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Old 08-04-2010, 09:22 PM   #1 (permalink)
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Digital Gas Pedal

if one were to rethink the gas pedal, and use an algorithm to determine the throttle position based on rpm and load, what inputs would you use to calculate the optimum throttle position at each rpm and load situation?

The goal would be to accelerate at optimum brake specific fuel consumption. The driving method would differ from the current gas pedal/throttle method. Instead of holding the gas pedal at the optimum depth to achieve a certain speed, the pedal would be on or off. The driver would accelerate to a certain speed, and then release the pedal, coasting down to a slower speed, then depressing the pedal to accelerate again.

When the gas pedal is depressed, a microprocessor would measure the rpm and load, and using a math function, would determine the ideal throttle position.

A shutdown / starter system could be incorporated to allow the motor to be shut down completely during the pedal off / coast phase. This could be a manually operated bump start or a controlled electric starter. If manually operated in highest gear, the operator could coordinate releasing the clutch and depressing the gas pedal. An electric start would only be required if the vehicle speed were too low to bump start.

It may be simpler for the operator to actuate the digital gas pedal only in highest gear, and at other times, the classic gas pedal function could be used. A switch could be used to allow the operator to control whether the gas pedal function, selecting either classic or digital.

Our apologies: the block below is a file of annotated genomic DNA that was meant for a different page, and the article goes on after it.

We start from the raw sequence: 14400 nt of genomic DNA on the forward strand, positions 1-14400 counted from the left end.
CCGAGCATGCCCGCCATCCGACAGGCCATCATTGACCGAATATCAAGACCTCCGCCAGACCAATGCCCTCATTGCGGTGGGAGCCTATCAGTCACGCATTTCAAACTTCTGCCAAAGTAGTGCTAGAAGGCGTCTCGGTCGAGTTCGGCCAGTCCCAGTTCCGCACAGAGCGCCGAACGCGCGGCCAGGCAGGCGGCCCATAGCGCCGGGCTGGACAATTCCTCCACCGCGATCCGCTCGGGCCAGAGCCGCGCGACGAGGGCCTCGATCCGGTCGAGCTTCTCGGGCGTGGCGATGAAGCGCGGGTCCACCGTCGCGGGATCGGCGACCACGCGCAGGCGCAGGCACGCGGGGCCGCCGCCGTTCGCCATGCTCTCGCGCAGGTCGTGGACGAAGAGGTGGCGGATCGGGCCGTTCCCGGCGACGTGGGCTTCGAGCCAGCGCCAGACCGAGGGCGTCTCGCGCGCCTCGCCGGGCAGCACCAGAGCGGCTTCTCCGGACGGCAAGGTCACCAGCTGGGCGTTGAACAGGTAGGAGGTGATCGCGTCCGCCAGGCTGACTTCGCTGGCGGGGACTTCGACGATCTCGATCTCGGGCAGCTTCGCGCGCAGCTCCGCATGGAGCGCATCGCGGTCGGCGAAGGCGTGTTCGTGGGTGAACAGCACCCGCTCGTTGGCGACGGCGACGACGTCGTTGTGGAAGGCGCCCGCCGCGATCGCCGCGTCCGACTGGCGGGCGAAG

Inputs:
ODBC LOD Engine Load
ODBC RPM
Is transmission in highest gear? Yes/No
Vehicle speed

Outputs:
ODBC TPS Throttle Position
or a voltage output to represent a typical drive by wire throttle control voltage

Algorithm:
Basic Engine Operating Line, modified to show ODBC LOD vs. RPM
Is transmission in highest gear? If yes, operate digital gas pedal, if no, classic gas pedal
If vehicle speed is below 5mph, use electric start upon gas pedal actuation


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Does this seem to be based on solid theory?

It does not sound particularly difficult to construct.

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Old 08-04-2010, 09:39 PM   #2 (permalink)
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Well my 2004 Pickup is fly- by-wire just like alot of new cars, I assume they do this already. (I can feel myself getting flamed already!)

Last edited by daring4; 08-04-2010 at 09:55 PM..
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Old 08-05-2010, 06:46 AM   #3 (permalink)
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I have a drive by wire accelerator and I suspect that it is nothing more than a potentiometer on the pedal end, which means that the throttle is controlled by the changing voltage drop on the throttle end. By tapping into the connector at the pedal, I think an arduino or other processor could simulate voltage levels to control the throttle by using pulse width management.